No and Beyond

My girls turn two and a half next week.  For the past six months it seems like I have heard nothing but “no.”

“Let’s use the potty!”

“No!”

“Time to read stories in our room!”

“Un-uh.”

“Can we take a bath?”

“No. No wet head. No!”

For a while, I thought, this is not so bad.  So what if they say no?  Good for them, asserting their ideas and independence.  We still do what Mommy says we’re going to do, anyway.  Let them feel as if they have a bit of control for a few minutes.

Of course, within a few months, the whining began.  It starts around 8:30 a.m.  “Choco mook.”

“No, not choco mook. We have to have our yogurt first.”

“No yogoo. Choco mook.”

“First yogurt. Then you can have chocolate milk if you’re still hungry.”

“No! Choco mook!”

Cue the face.  You know the face.

That’s the face of doom, right there.  And the sounds that accompany that face are much worse.  I sometimes feel as if my ears will start bleeding from the pain of the toddler whine.  But, from their point of view, what else can they do?  They have what they feel is a valid point, and they are being ignored.  It’s tyranny.  It’s not their fault they wear their emotions on their sleeves.
Lately, though, I’ve been given a bit of a reprieve.  The babies have added another trick to their repetoire.  Sometimes, if they want to do something, and it’s time for us to do something else, they will think around the problem.  They will use logic.  They are honing the skills we use every day as adults.
A few days ago, they wanted me to climb into the tunnels at the McDonald’s playland.
“Mama, come in.  Mama, come!” They pulled on my hands.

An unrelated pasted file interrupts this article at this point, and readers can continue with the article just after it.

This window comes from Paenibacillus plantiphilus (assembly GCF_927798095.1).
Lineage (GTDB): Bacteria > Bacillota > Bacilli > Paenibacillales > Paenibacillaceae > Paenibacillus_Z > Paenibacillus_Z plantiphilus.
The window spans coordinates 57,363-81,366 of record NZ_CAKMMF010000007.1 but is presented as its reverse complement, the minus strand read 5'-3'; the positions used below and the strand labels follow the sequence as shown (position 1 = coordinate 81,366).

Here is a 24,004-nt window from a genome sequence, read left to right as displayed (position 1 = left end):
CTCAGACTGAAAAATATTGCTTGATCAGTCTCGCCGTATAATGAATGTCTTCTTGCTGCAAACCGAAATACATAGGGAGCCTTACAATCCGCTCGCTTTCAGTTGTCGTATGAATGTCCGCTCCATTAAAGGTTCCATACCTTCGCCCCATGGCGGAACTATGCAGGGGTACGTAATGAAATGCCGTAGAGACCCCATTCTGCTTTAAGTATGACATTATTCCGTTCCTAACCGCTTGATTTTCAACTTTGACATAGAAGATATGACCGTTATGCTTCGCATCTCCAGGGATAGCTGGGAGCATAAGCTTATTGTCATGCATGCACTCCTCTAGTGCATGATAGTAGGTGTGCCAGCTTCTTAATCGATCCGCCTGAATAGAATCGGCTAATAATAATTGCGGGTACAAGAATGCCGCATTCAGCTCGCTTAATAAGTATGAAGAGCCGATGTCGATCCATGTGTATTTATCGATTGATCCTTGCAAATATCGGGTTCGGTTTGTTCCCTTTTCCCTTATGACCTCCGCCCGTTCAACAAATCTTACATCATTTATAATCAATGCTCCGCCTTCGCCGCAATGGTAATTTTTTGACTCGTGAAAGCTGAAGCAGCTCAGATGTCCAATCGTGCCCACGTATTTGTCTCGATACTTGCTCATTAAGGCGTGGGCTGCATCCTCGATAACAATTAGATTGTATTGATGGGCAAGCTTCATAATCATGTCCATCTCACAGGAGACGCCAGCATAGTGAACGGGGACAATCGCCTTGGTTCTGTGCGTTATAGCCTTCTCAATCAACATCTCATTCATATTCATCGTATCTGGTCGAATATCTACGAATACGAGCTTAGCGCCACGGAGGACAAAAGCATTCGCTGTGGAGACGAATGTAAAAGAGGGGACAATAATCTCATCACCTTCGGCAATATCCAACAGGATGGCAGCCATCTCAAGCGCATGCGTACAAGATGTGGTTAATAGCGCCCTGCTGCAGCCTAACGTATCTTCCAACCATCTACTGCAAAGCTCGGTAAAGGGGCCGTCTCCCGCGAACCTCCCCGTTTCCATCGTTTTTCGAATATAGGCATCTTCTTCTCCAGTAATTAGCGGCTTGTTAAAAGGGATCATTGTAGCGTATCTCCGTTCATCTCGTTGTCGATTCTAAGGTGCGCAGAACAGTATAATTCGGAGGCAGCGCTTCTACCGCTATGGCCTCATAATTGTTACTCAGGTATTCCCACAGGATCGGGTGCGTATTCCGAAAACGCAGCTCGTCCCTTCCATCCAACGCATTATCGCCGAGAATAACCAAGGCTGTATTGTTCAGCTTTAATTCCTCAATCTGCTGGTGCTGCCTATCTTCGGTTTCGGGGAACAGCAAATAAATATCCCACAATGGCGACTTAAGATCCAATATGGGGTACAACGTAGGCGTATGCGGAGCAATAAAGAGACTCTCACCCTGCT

“No, mama can’t come.  She’s too big.”
“Have to!  Have to.  Mama, come on.  Have to!”
“Well, okay, but this will be our last time.  Mama will go in, and then we go home.”
They suddenly changed their tune.
“No. Stay.  Too big, mama.  You stay.  Babies go in.”
They thought my going into the tunnels was the factor that would make us go home, not realizing that it was simply time to go.  They saw their two choices: they could play with mama like they wanted but only once more, or they could play by themselves in the tunnel and go on forever.  They made an instantaneous choice and stuck to it.  They thought around what they perceived the problem to be.
Did I give in?  Not really.  We still went home.  But they did get another three or four go-rounds in there.  I don’t look at it as spoiling them.  I look at it as rewarding them for their critical thinking development.
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About parentwin

Parent of twins, blogger, writer and journalist. I write things. Sometimes people even read them.
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